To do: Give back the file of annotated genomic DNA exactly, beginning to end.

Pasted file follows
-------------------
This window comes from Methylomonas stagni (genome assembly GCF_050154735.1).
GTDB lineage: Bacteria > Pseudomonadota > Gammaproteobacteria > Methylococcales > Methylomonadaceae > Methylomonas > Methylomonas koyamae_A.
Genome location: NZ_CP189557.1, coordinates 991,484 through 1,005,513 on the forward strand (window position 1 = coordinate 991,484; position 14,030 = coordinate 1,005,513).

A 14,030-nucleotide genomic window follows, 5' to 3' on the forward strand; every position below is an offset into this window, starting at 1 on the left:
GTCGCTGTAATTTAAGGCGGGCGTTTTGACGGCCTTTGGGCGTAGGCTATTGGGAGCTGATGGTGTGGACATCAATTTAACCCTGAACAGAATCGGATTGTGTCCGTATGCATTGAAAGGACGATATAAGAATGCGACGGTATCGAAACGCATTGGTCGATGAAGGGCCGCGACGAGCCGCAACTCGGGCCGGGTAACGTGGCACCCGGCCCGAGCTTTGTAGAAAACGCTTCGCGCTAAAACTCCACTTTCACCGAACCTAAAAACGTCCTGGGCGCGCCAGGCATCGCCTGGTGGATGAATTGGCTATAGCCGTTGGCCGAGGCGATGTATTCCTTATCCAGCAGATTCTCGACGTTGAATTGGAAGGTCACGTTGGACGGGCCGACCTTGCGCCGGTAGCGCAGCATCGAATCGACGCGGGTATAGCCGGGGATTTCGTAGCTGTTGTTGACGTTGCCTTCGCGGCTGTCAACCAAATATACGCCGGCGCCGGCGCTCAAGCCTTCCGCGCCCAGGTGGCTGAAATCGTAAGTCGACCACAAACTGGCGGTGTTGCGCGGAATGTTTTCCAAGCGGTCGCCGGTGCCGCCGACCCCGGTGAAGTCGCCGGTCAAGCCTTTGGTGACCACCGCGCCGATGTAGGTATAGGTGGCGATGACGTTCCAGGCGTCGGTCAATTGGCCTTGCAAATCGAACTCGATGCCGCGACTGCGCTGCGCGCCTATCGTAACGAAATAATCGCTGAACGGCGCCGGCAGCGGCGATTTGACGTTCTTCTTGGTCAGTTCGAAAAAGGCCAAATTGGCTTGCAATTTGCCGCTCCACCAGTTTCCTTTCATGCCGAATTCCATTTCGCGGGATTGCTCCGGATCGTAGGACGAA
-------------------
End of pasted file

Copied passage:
This window comes from Methylomonas stagni (genome assembly GCF_050154735.1).
GTDB lineage: Bacteria > Pseudomonadota > Gammaproteobacteria > Methylococcales > Methylomonadaceae > Methylomonas > Methylomonas koyamae_A.
Genome location: NZ_CP189557.1, coordinates 991,484 through 1,005,513 on the forward strand (window position 1 = coordinate 991,484; position 14,030 = coordinate 1,005,513).

A 14,030-nucleotide genomic window follows, 5' to 3' on the forward strand; every position below is an offset into this window, starting at 1 on the left:
GTCGCTGTAATTTAAGGCGGGCGTTTTGACGGCCTTTGGGCGTAGGCTATTGGGAGCTGATGGTGTGGACATCAATTTAACCCTGAACAGAATCGGATTGTGTCCGTATGCATTGAAAGGACGATATAAGAATGCGACGGTATCGAAACGCATTGGTCGATGAAGGGCCGCGACGAGCCGCAACTCGGGCCGGGTAACGTGGCACCCGGCCCGAGCTTTGTAGAAAACGCTTCGCGCTAAAACTCCACTTTCACCGAACCTAAAAACGTCCTGGGCGCGCCAGGCATCGCCTGGTGGATGAATTGGCTATAGCCGTTGGCCGAGGCGATGTATTCCTTATCCAGCAGATTCTCGACGTTGAATTGGAAGGTCACGTTGGACGGGCCGACCTTGCGCCGGTAGCGCAGCATCGAATCGACGCGGGTATAGCCGGGGATTTCGTAGCTGTTGTTGACGTTGCCTTCGCGGCTGTCAACCAAATATACGCCGGCGCCGGCGCTCAAGCCTTCCGCGCCCAGGTGGCTGAAATCGTAAGTCGACCACAAACTGGCGGTGTTGCGCGGAATGTTTTCCAAGCGGTCGCCGGTGCCGCCGACCCCGGTGAAGTCGCCGGTCAAGCCTTTGGTGACCACCGCGCCGATGTAGGTATAGGTGGCGATGACGTTCCAGGCGTCGGTCAATTGGCCTTGCAAATCGAACTCGATGCCGCGACTGCGCTGCGCGCCTATCGTAACGAAATAATCGCTGAACGGCGCCGGCAGCGGCGATTTGACGTTCTTCTTGGTCAGTTCGAAAAAGGCCAAATTGGCTTGCAATTTGCCGCTCCACCAGTTTCCTTTCATGCCGAATTCCATTTCGCGGGATTGCTCCGGATCGTAGGACGAA